In addressing the scope of FED. R. CIV. P. 30(b)(6), at least one court has held that parties must confine deposition questions to matters stated with "reasonable particularity" in the notice of deposition. See Paparelli v. Prudential Ins. Co. of America, 108 F.R.D. 727 (D.Mass. 1985). More recently, a string of district courts around the country have refused to follow Paparelli in favor of a rule that, regardless of the information contemplated in the notice of deposition, the deponent must answer all relevant questions. See King v. Pratt & Whitney, 161 F.R.D. 475 (S.D. Fl. 1995) (emphasis supplied).

  In King, the Florida district court reasoned that "Rule 30(b)(6) should not be read to confer some special privilege on a corporate deponent responding to [a 30(b)(6)] notice. Clearly, Plaintiff could simply re-notice a deponent under the regular notice provisions and ask him the same questions that were objected to." Id. At 476. Rather than forcing the plaintiff to "jump through that extra hoop," the court offered a reading of the Rule consisting of four elements:

1) Rule 30(b)(6) obligates the responding corporation to provide a witness who can answer questions regarding the subject matter listed in the notice;
2) If the designated deponent cannot answer those questions, then the corporation has failed to comply with its Rule 30(b)(6) obligations and may be subject to sanctions, etc. The corporation has an affirmative duty to produce a representative who can answer questions that are both within the scope of the matters described in the notice and are "known or reasonably available" to the corporation. Rule 30(b)(6) delineates this affirmative duty;
3) If the examining party asks questions outside the scope of the matters described in the notice, the general deposition rules govern (i.e. Fed.R.Civ.P. 26(b)(1)), so that relevant questions may be asked and no special protection is conferred in a deponent by virtue of the fact that the deposition was noticed under 30(b)(6);
4) However, if the deponent does not know the answer to questions outside the scope of the matters described in the notice, then that is the examining party's problem.
Id. (Emphasis supplied). It seems that any reasonable reading of the King test would result in a finding that FED. R. CIV. P. 30(b)(6) does not carve into Rule 26 a special niche into which a deponent noticed under Rule 30 may place information he/she does not want exposed. Further, as the court in Cabot found, the language of FED. R. CIV. P. 26(b) "provides that the only way to change the scope of discovery set forth in Rule 26(b)(1) is by order of the court `in accordance with these rules.'" Cabot, 194 F.R.D. at 500. The Cabot court relied on this language to conclude that "[i]t is therefore untenable to suggest that `describe with reasonable particularity the matters on which the examination is requested' is a limitation on the scope set forth in Rule 26(b)(1)." Id. Because it appears that FED. R. CIV. P. 30(b)(6) does not carve into FED. R. CIV. P. 26 discovery an exception, it follows that a FED. R. CIV. P. 30(b)(6) deponent must answer discovery requests coextensive with the requirements of FED. R. CIV. P. 26 discovery.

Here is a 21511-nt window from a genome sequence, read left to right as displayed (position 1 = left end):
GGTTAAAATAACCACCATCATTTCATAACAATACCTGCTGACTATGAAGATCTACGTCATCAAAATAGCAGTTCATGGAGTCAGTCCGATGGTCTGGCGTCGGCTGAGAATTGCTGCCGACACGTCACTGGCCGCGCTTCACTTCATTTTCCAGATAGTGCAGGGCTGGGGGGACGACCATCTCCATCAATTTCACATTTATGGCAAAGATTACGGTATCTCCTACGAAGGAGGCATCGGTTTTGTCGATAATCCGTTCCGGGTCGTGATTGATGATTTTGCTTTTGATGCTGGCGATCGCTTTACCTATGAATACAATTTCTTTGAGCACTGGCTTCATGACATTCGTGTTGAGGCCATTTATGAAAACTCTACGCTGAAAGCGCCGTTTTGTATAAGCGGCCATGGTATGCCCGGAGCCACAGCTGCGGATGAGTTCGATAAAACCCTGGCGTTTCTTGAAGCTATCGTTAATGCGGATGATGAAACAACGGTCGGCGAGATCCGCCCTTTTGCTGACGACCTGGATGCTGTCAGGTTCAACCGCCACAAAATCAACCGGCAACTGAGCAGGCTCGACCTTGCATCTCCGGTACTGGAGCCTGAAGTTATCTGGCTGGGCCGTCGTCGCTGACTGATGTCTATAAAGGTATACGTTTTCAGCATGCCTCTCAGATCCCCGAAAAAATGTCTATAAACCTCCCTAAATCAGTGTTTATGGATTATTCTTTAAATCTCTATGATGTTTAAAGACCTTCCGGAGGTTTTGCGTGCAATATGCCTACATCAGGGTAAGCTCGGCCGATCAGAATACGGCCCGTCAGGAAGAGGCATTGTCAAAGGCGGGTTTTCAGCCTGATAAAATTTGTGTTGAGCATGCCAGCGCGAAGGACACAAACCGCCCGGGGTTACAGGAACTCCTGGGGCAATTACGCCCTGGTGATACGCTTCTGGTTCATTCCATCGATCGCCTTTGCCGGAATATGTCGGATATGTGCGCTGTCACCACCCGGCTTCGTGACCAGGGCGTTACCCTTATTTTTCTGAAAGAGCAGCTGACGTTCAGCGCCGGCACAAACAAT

The information sought by the parties are likely within the scope of FED. R. CIV. P. 26(b)(1)

  Rule 26(b)(1) addresses relevancy of discovery, and states in pertinent part that "[f]or good cause the court may order discovery of any matter relevant to the subject matter involved in the action." FED. R. CIV. P. 26(b)(1) (West 2005). The information sought in discovery is not required to be ultimately admissible. The rule requires that "[r]elevant information need not be admissible at the trial if the discovery appears reasonably calculated to lead to the discovery of admissible evidence." Id. Thus, it appears that "the requirement of relevancy should be construed liberally and with common sense, rather than in terms of narrow legalisms." Wright & Miller, Federal Practice and Procedure, 8 Fed. Prac. & Proc. Civ2d ยง 2008 (2005).